Wednesday, March 26, 2014

Beer is the New Black

I had an idea for a blog post, a continuing one, but I’m not sure if I want to pursue it.

It all started about a week ago when I was talking with one of my best friends about a couple of blog ideas. One was the black market for beer. I wanted to bring more awareness to it and defend my view of it being wrong. He admired my enthusiasm and agreed with me on my main point: it is wrong to buy beer and turn it over for a ridiculous mark up.

However, he did make a point about one of the simple laws of economics: the law of supply and demand. When quantity supplied is equal to quantity demanded, we are at equilibrium. For beer, this means the amount of a certain beer available is exactly the same as the amount people want of that beer. 

When quantity supplied is MORE, we have a surplus. When quantity supplied is less than the quantity demanded, we have a shortage. It is in this shortage that a black market can exist.

In the world of craft beer, this is where we are at right now for a small select percentage of highly sought-after beers (Cantillon’s lambics, 3Floyd’s Dark Lord, Goose Island’s Bourbon County Stout, Westvleteren 12, The Alchemist’s Heady Topper....just to name of few). The demand for these beers is insane. Go onto any beer-related internet forum and you will see people trading for them. Head over to Craigslist and do a simple search to quickly yield at least a couple of results for trades or for sale (depending of course on the area in which you are searching).

After thinking about that conversation for the past week, I saw an article yesterday about a bar in Washington D.C. that hosted a ticketed event where they poured Heady Topper and a handful of beers from Hill Farmstead (a Vermont brewery with highly sought-after beers). Through a loophole in the system, this bar was essentially able to sell these beers even though they aren’t distributed anywhere near D.C. I won’t dig too far into the article. If you would like to read it, head over to DC Beer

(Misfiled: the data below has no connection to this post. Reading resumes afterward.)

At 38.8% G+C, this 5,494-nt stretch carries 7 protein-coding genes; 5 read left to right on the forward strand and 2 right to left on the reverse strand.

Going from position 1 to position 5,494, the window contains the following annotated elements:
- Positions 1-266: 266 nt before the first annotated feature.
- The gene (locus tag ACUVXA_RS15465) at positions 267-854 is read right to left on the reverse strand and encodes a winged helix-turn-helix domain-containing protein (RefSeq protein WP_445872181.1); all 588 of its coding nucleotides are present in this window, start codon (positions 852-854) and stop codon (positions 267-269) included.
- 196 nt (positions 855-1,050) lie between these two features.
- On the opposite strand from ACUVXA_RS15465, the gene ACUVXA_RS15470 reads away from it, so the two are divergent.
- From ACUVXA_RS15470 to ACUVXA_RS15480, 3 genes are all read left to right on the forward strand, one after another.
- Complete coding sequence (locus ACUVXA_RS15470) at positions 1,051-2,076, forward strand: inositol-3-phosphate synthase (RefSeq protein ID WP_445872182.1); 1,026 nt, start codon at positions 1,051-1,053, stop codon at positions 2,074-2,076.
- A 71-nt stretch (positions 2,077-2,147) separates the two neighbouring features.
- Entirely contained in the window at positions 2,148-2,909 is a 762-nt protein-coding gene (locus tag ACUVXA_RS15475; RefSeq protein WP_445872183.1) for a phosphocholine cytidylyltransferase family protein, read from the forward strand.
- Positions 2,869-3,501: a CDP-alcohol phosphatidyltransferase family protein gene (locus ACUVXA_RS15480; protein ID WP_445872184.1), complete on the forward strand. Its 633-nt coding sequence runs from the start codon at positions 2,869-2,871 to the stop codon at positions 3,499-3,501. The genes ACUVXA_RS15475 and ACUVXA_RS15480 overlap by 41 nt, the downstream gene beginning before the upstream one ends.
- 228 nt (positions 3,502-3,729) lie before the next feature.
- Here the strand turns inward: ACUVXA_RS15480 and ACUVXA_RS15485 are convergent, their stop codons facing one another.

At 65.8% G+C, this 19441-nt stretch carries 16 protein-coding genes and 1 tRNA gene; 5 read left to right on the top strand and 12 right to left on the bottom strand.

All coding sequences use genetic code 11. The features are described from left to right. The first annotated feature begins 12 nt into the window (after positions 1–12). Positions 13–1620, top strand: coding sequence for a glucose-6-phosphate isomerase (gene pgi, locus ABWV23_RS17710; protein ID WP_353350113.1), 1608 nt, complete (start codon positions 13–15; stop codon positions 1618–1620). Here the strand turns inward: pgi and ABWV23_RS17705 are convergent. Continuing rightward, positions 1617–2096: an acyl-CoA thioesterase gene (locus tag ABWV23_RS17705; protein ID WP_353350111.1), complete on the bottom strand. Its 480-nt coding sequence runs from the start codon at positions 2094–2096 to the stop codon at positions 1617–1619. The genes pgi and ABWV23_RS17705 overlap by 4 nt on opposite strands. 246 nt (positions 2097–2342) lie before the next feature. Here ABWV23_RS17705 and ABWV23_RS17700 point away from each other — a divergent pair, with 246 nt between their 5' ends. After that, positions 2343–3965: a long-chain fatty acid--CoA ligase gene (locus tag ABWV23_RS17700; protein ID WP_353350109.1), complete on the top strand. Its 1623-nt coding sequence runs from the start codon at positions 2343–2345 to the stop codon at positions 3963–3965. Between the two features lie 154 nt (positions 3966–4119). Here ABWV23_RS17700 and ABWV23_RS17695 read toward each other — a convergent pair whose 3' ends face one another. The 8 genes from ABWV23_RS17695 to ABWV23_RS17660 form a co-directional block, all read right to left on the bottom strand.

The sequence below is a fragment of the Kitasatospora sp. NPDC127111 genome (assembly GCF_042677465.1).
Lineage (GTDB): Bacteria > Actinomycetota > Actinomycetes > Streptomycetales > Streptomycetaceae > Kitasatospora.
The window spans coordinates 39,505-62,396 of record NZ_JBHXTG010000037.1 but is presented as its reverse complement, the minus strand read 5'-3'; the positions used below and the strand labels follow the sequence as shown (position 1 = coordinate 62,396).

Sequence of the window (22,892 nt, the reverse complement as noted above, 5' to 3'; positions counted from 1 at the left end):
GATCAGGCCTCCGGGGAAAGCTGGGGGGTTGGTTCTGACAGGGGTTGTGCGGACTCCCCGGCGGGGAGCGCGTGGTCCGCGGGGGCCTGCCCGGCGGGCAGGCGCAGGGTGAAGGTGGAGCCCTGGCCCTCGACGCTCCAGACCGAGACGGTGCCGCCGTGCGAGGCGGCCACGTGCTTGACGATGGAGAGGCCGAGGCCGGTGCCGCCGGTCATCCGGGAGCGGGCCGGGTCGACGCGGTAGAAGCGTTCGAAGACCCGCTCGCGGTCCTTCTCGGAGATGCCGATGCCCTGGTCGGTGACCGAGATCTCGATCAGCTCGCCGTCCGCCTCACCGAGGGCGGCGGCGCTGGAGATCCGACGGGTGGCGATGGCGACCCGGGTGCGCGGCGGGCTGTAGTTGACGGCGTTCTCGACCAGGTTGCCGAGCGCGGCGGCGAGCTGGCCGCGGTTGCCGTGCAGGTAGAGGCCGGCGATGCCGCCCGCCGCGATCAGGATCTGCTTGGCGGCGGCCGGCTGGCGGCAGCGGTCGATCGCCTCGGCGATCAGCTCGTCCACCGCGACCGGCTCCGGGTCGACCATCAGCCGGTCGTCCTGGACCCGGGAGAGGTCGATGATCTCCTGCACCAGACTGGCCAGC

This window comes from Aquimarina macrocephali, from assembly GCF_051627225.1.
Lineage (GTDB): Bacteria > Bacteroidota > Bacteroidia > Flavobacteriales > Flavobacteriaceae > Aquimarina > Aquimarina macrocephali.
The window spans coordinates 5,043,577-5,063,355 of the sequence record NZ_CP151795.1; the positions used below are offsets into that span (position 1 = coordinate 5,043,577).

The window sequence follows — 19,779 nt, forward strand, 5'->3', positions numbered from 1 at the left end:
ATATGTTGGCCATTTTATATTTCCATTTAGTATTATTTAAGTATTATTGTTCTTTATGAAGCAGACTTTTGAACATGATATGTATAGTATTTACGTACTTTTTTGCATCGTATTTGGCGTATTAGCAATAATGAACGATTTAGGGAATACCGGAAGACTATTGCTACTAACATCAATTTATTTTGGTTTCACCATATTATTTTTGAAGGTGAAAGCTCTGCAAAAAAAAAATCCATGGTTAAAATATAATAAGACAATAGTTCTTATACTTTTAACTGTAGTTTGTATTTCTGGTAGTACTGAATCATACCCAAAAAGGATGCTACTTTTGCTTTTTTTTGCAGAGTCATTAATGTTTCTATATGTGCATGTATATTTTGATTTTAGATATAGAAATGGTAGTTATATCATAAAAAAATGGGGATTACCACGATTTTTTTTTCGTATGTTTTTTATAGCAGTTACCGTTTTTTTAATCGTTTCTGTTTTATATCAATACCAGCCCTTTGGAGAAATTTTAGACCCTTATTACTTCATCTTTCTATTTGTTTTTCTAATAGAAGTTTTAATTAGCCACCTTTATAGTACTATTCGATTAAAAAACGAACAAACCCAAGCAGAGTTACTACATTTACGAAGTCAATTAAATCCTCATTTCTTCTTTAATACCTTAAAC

The question I asked myself after reading the article and discussing it with my friend is:

Is selling beer on the black market for a profit wrong?

First off, let’s get this point out of the way: It’s illegal. The point that I want to discuss is if it is morally wrong, not wrong in the eyes of the law.

To put it into perspective, we often look the other way or just accept when other items are sold for a profit from a consumer to a consumer. Comic books. Antiques. Sports memorabilia. Concert tickets. But when an individual sells a beer for profit, we immediately take to the defense about how crooked her or she is for doing this. I’m one of the people who cry the loudest when it comes this. Read my blog post “Do You Realize What You’ve Done?!?!” for a great example of how I feel about consumers selling beer for a mark-up.  

Yet now, I am left questioning myself. If I don’t feel that it is wrong to sell a rare comic book at a mark-up, why is it wrong to sell a beer the same way then?

Where do we draw the line? Where should I draw the line?

If people are willing to pay the high price to get their hands on a bottle of Cantillon or Heady Topper, should we accept it (minus the whole being illegal part)?

If you’ve read my blog before then you’ll know that I am blunt, satirical and critical of certain aspects of the craft beer and beer community.

But is this one aspect of the industry where I could just be wrong?

It’s not like we are talking about people being killed and then their organs being harvested. 

It is just beer after all.

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